Once you’ve worked through denial and come to terms with what has happened, you will move on to the next stage of healing which encompasses emotional pain in the form of anger, frustration, resentment and even envy. Why did it have to happen? What did I do to deserve this? Why me? These are questions you find yourself asking out of desperation. You might be angry and even outraged at not being able to change the inevitable or you could be frustrated because you are not in control. Resentment and envy are also common emotions because what you are going through may be perceived as unjust or unfair, which can also lead to thoughts of revenge. This anger is usually randomly displaced in all directions and projected onto any area of life, other people or things around you. When you are going through this stage, those around you will not be good enough, they will be to blame or at fault, or doing everything wrong according to you. (1) These emotions will be felt in varying degrees according to your personality type and how much anger, frustration or resentment you allow yourself to release. It’s important to release these negative emotions in a physical manner through art therapy or creative pursuits, sports, exercise, massage or under the guidance of someone qualified to do so, in order to avoid a build-up of stress in your body. Chakra Self-Healing is also a way to support yourself when you are in this type of pain. Emotional and mental stress that has accumulated over time can cause muscle tension, spasms and physical pain. This can also lead to a noticeable decrease in your health and wellbeing. Every person is different but everybody does experience some degree of anger when going through a time of loss, grief, bereavement or change.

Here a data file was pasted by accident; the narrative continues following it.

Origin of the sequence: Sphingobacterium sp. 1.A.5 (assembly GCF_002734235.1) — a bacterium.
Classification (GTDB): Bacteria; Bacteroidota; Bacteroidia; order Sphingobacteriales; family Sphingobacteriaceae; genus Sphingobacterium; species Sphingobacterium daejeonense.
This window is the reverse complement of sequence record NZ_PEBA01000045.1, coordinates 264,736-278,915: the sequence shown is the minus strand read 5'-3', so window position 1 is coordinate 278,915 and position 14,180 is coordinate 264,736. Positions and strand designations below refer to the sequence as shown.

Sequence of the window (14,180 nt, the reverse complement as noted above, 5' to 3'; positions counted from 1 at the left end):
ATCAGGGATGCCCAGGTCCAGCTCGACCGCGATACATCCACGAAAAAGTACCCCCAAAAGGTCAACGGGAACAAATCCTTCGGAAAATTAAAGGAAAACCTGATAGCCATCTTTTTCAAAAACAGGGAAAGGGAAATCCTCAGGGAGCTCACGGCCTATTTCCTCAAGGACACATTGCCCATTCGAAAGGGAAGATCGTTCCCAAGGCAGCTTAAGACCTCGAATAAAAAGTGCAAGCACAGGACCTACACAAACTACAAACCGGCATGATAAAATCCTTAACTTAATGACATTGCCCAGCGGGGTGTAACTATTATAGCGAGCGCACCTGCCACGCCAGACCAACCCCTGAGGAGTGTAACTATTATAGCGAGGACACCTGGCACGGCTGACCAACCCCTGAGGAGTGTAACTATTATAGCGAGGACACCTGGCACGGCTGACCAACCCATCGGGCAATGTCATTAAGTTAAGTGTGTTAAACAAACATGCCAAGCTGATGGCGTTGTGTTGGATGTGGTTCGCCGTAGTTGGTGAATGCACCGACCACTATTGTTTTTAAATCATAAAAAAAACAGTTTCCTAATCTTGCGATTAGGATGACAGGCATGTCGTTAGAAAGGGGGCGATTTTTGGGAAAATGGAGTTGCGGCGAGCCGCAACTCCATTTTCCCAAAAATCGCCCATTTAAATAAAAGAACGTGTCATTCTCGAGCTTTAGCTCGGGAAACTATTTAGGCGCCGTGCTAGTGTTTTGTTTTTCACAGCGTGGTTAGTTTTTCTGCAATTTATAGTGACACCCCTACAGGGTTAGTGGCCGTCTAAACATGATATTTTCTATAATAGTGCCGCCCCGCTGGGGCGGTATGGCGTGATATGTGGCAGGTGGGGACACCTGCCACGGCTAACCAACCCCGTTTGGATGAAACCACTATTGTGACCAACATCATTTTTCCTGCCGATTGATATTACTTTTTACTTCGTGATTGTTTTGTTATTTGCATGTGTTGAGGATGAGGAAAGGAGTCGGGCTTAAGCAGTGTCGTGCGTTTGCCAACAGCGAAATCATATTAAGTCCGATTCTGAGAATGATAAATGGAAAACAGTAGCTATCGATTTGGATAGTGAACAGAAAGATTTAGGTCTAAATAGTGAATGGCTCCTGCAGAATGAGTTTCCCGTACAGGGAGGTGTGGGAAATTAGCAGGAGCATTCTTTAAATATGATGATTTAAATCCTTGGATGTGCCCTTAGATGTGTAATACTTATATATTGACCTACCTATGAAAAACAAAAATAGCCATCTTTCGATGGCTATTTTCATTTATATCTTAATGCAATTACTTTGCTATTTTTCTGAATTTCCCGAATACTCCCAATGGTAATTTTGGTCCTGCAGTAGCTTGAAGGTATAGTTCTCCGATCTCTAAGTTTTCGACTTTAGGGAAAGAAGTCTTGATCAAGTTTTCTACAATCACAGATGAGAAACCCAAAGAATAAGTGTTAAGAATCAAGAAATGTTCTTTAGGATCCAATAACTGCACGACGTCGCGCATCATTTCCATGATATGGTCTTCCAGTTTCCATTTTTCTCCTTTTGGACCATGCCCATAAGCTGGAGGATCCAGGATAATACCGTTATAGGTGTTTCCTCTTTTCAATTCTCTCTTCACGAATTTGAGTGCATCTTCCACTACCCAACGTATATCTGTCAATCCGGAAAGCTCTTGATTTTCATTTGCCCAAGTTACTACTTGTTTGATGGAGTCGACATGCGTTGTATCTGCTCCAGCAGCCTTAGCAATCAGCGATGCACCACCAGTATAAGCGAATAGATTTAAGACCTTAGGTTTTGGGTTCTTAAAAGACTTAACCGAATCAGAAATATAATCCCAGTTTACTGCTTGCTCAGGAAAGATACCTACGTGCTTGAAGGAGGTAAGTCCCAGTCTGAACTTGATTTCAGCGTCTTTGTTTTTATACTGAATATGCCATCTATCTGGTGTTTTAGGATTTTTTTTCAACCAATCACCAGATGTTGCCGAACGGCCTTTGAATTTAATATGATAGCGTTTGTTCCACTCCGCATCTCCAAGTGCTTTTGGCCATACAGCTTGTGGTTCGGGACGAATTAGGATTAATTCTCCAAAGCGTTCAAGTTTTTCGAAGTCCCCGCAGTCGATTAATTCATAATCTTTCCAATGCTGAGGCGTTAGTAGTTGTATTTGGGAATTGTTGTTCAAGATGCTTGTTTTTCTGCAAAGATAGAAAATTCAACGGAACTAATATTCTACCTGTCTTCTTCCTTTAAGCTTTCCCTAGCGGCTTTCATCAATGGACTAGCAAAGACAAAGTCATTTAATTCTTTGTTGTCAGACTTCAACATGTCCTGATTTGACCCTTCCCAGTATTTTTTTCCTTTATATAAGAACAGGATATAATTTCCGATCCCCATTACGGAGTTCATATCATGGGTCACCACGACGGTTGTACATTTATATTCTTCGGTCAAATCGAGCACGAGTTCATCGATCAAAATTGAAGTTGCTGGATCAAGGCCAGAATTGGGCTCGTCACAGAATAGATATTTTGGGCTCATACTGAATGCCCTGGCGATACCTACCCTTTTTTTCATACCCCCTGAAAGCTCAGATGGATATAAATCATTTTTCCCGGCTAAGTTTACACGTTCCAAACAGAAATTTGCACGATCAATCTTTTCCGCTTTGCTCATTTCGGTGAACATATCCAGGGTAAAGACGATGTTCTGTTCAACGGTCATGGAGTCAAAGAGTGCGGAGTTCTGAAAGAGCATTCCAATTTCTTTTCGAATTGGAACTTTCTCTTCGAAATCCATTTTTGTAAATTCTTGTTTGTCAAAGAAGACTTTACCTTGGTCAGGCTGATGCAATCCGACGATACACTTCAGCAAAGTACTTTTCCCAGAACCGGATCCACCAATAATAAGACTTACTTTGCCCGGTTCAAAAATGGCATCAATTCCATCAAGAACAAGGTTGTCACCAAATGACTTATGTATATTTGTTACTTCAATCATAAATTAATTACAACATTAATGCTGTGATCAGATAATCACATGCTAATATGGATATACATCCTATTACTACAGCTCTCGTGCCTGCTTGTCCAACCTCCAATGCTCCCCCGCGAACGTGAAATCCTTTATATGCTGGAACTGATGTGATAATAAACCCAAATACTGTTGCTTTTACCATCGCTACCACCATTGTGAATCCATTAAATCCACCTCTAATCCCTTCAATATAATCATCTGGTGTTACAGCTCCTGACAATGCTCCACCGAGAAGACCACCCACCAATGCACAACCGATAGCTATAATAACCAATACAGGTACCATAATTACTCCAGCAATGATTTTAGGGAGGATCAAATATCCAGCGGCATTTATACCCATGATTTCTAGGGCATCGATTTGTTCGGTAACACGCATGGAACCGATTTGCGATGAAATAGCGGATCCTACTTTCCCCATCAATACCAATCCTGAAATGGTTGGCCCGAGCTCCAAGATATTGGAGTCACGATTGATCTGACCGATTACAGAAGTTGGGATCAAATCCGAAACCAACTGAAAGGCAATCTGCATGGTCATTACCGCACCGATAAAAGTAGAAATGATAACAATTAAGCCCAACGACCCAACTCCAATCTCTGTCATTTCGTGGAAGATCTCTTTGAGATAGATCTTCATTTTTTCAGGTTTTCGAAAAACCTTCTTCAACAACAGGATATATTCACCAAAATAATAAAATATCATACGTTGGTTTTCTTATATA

Most often due to feelings of guilt, bargaining will follow the pain of anger. Eventually you realize that anger is not making things better, so you try bargaining instead. You give up something, make a sacrifice, or dedicate your life to service hoping that things will right themselves. You might find yourself thinking: ‘If I did this or that then this might not have happened’ or ‘I should have done so and so,’ or ‘if I do this then it might make it better’. You may have regrets about what you did or did not do in the past. It’s important not to punish yourself, but to realize that this is yet another stage on your healing journey. Bargaining is what you are meant to do. It’s a subconscious way of trying to balance the scales. Every stage of the healing process has its place on the road to recovery and that includes the recovering of your true self, soul and spirit.
When denial, pain and bargaining do not work, you may find yourself in a period of depression. You begin to feel that you can’t do this anymore, or you can’t go on anymore. Your spirit is low, so you’re physical, emotional and mental energy is often under par too. You often lose hope of ever getting your life back to normal again. You might feel sad but will not want to express it. You go into a dark and gloomy state where you don’t want to interact with others. Feelings are suppressed and this stops your energy from flowing. This then blocks up your energy field, causing a sense of hopelessness or despair, accompanied by a lack of motivation or enthusiasm. You may feel lifeless and unhappy. This is why depression will sometimes indicate that you are actually in this fifth stage of the healing process, or that you are possibly in the midst of a spiritual crisis that is typical of the Dark Night of the Soul. You will need to take good care of yourself to stay healthy at this time.